Dr. Fernan Federici, David Benjamin, and Jim Haseloff, University of Cambridge.

Bands of cellulose in xylem cells of Arabidopsis thaliana

Xylem cells are like drinking straws for plants. Located deep within a plant’s stem, xylem draws water up from the earth and transports it to the rest of the plant. But just like how drinking straws can be bent and clogged, so too can xylem cells. Plants circumvent this problem by scaffolding xylem with thick deposits of cellulose, a tough fibrous material. This genetically engineered plant shows bands of cellulose in xylem cells, underscoring how the crisscross pattern of cellulose supports xylem integrity and prevents its collapse.

Dr. Fernan Federici, David Benjamin, and Jim Haseloff, University of Cambridge.

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Fluorescently glowing rat hearts
While our hearts may seem fragile at times, they are more resilient than you think. When the going gets tough, hearts protect themselves from damage through a phenomenon known as ischemic preconditioning. Short, subsequent episodes of reduced blood flow to the heart cause the heart to safeguard itself from future harm. Think like fire drills: The more you practice them, the faster and more efficiently you can get out of harms way. Ischemic preconditioning is so effective that dog hearts going through these “fire drills” had a 75% reduction in tissue damage compared to unprepared hearts. Understanding how ischemic preconditioning occurs will help scientists develop therapies for at-risk patients.
Image by Dr. Miguel Mano, Pontificia Universidad Católica de Chile, Facultad de Ciencias Biológicas, Chile.

Fluorescently glowing rat hearts

While our hearts may seem fragile at times, they are more resilient than you think. When the going gets tough, hearts protect themselves from damage through a phenomenon known as ischemic preconditioning. Short, subsequent episodes of reduced blood flow to the heart cause the heart to safeguard itself from future harm. Think like fire drills: The more you practice them, the faster and more efficiently you can get out of harms way. Ischemic preconditioning is so effective that dog hearts going through these “fire drills” had a 75% reduction in tissue damage compared to unprepared hearts. Understanding how ischemic preconditioning occurs will help scientists develop therapies for at-risk patients.

Image by Dr. Miguel Mano, Pontificia Universidad Católica de Chile, Facultad de Ciencias Biológicas, Chile.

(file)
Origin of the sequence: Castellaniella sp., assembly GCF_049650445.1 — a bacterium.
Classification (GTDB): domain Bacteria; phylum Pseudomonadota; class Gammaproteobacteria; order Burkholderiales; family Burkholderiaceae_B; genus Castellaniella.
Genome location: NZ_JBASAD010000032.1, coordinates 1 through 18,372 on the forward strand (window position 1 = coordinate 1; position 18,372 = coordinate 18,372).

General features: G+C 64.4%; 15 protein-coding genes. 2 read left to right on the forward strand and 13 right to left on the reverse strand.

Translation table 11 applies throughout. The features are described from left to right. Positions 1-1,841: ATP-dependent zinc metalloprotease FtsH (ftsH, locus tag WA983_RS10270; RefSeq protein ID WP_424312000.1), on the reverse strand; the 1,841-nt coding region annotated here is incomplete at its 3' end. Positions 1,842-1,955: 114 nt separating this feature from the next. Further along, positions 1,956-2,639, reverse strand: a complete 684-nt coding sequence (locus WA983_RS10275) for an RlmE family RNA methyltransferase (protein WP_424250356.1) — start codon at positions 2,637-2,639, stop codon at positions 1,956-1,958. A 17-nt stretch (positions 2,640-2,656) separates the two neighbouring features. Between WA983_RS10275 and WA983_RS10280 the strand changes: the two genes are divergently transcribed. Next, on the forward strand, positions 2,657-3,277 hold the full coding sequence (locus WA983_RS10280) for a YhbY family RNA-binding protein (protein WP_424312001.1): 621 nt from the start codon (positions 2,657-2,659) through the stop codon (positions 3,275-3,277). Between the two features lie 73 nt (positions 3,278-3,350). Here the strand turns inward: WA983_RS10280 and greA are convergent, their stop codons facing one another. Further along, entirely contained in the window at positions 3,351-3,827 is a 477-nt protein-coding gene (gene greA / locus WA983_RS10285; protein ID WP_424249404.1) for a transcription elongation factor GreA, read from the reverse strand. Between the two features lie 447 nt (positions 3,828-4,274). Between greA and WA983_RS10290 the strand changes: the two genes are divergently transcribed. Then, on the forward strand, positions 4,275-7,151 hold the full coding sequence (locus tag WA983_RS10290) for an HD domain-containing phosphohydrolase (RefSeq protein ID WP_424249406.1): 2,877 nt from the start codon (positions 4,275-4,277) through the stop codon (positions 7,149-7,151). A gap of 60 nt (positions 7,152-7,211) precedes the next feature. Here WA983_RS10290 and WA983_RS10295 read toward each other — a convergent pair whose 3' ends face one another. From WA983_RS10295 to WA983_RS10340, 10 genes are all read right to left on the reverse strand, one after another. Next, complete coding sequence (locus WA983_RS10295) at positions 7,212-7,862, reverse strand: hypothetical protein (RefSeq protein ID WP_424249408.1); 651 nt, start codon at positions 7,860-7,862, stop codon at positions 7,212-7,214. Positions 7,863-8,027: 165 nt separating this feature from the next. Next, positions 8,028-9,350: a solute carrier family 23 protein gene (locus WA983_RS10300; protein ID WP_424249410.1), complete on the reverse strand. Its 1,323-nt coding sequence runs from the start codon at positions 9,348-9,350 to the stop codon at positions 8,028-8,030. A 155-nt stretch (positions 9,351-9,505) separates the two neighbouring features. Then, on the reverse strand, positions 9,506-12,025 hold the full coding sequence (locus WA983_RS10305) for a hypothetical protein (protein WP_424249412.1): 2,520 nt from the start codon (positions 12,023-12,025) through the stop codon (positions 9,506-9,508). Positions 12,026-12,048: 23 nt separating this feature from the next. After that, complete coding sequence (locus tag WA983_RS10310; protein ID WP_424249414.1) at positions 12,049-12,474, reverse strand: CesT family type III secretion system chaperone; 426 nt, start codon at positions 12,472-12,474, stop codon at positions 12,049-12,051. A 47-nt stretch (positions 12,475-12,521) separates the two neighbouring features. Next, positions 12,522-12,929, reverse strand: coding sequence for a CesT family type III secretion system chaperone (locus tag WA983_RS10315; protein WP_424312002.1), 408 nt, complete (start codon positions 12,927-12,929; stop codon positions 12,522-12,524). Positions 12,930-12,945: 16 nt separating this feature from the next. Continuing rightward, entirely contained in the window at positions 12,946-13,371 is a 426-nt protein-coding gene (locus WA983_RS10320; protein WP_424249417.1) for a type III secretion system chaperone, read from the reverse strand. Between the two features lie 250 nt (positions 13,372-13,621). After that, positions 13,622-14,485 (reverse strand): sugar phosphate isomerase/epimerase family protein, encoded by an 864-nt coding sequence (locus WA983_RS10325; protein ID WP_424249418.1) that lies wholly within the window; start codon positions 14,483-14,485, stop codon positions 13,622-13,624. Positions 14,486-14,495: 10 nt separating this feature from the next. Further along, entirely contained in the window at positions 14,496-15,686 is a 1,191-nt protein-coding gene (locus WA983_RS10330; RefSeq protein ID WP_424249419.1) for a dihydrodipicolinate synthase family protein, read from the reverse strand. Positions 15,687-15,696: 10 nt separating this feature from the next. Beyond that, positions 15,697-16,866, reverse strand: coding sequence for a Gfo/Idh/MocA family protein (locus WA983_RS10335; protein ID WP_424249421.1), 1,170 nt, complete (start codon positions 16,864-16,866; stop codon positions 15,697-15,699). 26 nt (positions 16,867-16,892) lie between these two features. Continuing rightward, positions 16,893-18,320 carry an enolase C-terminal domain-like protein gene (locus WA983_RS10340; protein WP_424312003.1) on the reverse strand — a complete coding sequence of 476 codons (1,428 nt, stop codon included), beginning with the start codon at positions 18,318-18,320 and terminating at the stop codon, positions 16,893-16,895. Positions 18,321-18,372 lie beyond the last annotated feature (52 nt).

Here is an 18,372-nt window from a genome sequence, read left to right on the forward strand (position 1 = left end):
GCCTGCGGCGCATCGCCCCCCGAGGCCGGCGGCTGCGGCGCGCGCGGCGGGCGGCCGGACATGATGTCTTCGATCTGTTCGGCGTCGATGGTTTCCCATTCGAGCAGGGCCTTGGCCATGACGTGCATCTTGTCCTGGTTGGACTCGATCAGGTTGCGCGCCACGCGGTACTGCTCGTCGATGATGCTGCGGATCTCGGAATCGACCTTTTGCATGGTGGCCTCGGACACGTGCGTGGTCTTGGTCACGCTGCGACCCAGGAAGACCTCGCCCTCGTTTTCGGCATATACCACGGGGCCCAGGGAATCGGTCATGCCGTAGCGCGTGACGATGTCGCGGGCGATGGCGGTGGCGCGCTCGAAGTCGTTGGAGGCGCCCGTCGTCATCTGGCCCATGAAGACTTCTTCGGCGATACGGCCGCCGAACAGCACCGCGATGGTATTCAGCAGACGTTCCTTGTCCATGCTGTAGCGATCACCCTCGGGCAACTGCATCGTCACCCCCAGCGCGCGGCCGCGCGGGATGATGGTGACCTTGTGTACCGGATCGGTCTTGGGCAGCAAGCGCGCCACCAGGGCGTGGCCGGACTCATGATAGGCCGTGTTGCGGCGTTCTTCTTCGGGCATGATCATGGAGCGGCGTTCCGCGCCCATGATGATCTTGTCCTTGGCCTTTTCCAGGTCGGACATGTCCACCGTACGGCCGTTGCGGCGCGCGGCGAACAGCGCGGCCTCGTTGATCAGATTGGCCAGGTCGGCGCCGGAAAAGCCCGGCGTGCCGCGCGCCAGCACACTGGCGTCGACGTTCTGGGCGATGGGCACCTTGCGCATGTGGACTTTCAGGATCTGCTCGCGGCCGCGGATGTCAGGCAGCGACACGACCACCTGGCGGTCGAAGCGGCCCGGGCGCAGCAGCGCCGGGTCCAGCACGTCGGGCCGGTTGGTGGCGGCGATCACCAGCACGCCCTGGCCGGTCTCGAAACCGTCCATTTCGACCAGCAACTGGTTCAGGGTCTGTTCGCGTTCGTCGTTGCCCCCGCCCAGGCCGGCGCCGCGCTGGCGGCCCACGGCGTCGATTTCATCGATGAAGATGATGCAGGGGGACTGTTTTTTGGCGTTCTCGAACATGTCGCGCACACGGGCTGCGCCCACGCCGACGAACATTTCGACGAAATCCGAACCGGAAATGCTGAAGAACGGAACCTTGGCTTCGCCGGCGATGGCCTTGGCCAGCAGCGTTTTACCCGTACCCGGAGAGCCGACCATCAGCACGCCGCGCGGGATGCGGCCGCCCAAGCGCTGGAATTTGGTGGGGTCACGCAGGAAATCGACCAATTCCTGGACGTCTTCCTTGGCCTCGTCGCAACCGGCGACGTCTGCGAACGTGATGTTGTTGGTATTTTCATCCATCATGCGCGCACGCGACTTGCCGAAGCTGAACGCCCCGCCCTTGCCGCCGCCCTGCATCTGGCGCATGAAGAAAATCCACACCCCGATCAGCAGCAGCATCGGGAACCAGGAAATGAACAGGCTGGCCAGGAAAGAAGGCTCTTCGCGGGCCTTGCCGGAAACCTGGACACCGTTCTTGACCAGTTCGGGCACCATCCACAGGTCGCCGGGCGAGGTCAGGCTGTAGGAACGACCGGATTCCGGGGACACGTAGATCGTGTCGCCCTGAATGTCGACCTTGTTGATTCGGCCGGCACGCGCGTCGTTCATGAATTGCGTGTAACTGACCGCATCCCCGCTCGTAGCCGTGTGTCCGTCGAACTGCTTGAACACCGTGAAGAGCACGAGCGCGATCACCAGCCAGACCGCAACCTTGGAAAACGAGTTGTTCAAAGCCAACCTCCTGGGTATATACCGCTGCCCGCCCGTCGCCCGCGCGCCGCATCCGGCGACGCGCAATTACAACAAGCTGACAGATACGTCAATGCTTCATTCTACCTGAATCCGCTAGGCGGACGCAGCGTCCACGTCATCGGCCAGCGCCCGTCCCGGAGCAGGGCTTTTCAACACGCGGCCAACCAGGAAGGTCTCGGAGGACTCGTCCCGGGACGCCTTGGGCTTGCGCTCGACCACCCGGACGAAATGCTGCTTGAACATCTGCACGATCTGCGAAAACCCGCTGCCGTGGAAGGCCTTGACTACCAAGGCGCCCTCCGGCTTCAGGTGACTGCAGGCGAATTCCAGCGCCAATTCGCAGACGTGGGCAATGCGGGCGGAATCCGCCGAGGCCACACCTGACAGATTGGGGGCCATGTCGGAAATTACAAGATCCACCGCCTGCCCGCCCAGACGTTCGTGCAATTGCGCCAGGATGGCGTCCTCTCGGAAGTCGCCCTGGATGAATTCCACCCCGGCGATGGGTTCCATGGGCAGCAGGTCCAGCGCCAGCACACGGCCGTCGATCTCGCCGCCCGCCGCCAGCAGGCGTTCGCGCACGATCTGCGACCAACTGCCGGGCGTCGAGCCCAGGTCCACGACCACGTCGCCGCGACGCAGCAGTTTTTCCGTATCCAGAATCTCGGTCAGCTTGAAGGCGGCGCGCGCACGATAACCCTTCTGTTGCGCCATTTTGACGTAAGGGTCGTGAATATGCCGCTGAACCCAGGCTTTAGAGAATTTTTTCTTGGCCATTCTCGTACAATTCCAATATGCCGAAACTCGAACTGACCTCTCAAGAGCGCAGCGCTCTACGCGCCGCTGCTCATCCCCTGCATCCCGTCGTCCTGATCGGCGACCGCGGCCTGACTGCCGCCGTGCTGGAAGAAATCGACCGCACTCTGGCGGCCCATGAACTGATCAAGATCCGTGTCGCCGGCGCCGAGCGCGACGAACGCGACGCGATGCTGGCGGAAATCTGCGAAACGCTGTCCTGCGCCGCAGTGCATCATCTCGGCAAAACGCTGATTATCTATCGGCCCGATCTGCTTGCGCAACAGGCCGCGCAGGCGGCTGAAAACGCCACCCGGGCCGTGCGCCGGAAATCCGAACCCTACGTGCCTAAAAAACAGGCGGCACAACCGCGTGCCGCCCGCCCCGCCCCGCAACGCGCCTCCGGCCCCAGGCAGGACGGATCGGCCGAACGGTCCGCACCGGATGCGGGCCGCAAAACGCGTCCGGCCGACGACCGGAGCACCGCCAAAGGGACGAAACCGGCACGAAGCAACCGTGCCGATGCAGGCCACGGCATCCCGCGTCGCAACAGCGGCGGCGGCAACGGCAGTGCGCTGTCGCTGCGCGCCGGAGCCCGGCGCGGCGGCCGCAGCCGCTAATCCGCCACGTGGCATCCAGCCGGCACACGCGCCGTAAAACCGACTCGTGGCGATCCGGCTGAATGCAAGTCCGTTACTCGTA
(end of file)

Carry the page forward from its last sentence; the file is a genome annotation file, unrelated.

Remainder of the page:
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Brain cancer stem cells from a brain tumor
Normal stem cells are characterized by their ability to divide indefinitely and generate all of the specialized cell types that make up their host tissue. Cancer stem cells are remarkably similar but possess a key difference: they generate cells that give rise to tumors. Conventional chemotherapy may fail to eliminate cancer stem cells from a tumor, so while the tumor initially shrinks in size, it could eventually grow back and cause an aggressive relapse. Understanding the molecules that distinguish cancer stem cells from other cells will arm researchers with the knowledge to generate targeted therapies against cancer stem cells.
Image by Dr. Biplab Dasgupta, Jane Anderson, Shabnam Pooya, Mariko DeWire, and Lili Miles, Cincinnati Children’s Hospital and Medical Center, Cincinnati, Ohio.

Brain cancer stem cells from a brain tumor

Normal stem cells are characterized by their ability to divide indefinitely and generate all of the specialized cell types that make up their host tissue. Cancer stem cells are remarkably similar but possess a key difference: they generate cells that give rise to tumors. Conventional chemotherapy may fail to eliminate cancer stem cells from a tumor, so while the tumor initially shrinks in size, it could eventually grow back and cause an aggressive relapse. Understanding the molecules that distinguish cancer stem cells from other cells will arm researchers with the knowledge to generate targeted therapies against cancer stem cells.

Image by Dr. Biplab Dasgupta, Jane Anderson, Shabnam Pooya, Mariko DeWire, and Lili Miles, Cincinnati Children’s Hospital and Medical Center, Cincinnati, Ohio.